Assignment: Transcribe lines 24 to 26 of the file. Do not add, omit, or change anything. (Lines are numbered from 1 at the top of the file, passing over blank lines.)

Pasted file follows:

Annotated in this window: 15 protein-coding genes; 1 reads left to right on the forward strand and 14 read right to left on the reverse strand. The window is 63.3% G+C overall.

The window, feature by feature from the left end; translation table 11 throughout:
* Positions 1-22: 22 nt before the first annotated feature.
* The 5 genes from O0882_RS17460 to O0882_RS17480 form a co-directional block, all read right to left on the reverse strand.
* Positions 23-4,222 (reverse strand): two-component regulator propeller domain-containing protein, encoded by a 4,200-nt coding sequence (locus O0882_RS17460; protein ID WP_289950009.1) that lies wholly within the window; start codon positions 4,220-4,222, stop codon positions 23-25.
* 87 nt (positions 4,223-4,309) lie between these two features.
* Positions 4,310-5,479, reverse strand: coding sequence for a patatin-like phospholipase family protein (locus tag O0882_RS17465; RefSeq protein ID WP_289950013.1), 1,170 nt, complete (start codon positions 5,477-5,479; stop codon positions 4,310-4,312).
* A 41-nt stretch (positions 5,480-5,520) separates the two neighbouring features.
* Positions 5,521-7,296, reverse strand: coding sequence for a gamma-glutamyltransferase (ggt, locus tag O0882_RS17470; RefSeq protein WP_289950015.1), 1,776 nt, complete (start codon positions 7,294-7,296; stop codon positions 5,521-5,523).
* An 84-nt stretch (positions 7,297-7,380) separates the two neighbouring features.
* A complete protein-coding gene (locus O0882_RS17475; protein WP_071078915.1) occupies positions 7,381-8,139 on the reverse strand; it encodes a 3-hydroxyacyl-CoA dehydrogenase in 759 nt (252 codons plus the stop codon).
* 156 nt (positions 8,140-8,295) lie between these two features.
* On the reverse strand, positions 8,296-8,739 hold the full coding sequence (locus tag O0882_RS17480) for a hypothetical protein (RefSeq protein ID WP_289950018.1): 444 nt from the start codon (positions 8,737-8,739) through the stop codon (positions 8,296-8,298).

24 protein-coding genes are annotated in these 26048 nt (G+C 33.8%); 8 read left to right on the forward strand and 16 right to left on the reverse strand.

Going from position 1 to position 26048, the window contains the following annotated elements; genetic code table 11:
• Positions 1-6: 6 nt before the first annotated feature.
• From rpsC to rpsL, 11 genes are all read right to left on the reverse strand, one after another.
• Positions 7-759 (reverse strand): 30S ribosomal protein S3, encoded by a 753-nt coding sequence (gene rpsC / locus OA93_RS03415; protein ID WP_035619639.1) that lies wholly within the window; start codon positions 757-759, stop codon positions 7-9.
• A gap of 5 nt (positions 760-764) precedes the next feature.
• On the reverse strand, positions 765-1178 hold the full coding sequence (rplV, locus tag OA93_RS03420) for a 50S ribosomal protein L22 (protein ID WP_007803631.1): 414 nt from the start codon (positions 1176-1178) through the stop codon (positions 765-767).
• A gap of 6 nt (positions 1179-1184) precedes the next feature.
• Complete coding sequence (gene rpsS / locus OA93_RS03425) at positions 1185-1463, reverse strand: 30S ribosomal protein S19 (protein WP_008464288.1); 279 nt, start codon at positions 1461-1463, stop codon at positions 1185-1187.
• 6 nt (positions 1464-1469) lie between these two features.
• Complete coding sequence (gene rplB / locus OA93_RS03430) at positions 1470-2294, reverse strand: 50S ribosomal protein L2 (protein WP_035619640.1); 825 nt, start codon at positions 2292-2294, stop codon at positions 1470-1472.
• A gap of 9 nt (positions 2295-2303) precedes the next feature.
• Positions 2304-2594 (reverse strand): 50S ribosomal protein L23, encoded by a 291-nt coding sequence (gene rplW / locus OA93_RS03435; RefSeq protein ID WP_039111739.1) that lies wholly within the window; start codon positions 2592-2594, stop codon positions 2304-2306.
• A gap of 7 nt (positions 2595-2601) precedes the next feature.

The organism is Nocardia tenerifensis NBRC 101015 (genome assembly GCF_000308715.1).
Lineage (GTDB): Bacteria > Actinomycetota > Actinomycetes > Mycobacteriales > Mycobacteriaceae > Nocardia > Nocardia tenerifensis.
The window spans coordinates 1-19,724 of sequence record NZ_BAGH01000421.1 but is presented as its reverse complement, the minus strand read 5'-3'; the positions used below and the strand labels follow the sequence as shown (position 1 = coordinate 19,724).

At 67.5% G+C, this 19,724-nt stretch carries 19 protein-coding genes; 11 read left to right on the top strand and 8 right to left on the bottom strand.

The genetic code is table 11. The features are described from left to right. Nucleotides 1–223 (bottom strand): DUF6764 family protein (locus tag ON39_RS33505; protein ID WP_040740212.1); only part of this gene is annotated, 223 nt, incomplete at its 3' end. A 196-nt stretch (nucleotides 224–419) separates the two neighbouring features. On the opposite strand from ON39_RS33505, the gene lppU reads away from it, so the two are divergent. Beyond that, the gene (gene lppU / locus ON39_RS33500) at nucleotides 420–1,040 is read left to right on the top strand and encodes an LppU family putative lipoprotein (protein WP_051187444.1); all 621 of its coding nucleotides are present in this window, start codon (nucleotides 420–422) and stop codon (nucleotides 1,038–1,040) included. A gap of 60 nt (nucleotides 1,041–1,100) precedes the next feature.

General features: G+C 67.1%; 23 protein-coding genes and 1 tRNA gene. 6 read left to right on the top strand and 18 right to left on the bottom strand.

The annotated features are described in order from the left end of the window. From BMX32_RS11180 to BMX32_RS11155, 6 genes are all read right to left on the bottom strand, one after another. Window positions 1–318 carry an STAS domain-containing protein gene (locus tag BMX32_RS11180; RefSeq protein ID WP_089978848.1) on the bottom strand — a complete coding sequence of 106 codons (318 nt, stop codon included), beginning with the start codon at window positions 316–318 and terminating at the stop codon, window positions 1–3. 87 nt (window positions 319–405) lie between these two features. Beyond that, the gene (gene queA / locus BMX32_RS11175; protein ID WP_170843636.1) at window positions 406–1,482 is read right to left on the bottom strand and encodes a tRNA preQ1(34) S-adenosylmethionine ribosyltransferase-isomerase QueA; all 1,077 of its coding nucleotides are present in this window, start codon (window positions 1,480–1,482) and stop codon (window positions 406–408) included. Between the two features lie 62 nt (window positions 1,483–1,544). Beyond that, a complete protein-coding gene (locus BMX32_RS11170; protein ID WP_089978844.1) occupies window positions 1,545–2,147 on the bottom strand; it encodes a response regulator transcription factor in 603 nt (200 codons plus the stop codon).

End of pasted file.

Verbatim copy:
• Complete coding sequence (gene rplB / locus OA93_RS03430) at positions 1470-2294, reverse strand: 50S ribosomal protein L2 (protein WP_035619640.1); 825 nt, start codon at positions 2292-2294, stop codon at positions 1470-1472.
• A gap of 9 nt (positions 2295-2303) precedes the next feature.
• Positions 2304-2594 (reverse strand): 50S ribosomal protein L23, encoded by a 291-nt coding sequence (gene rplW / locus OA93_RS03435; RefSeq protein ID WP_039111739.1) that lies wholly within the window; start codon positions 2592-2594, stop codon positions 2304-2306.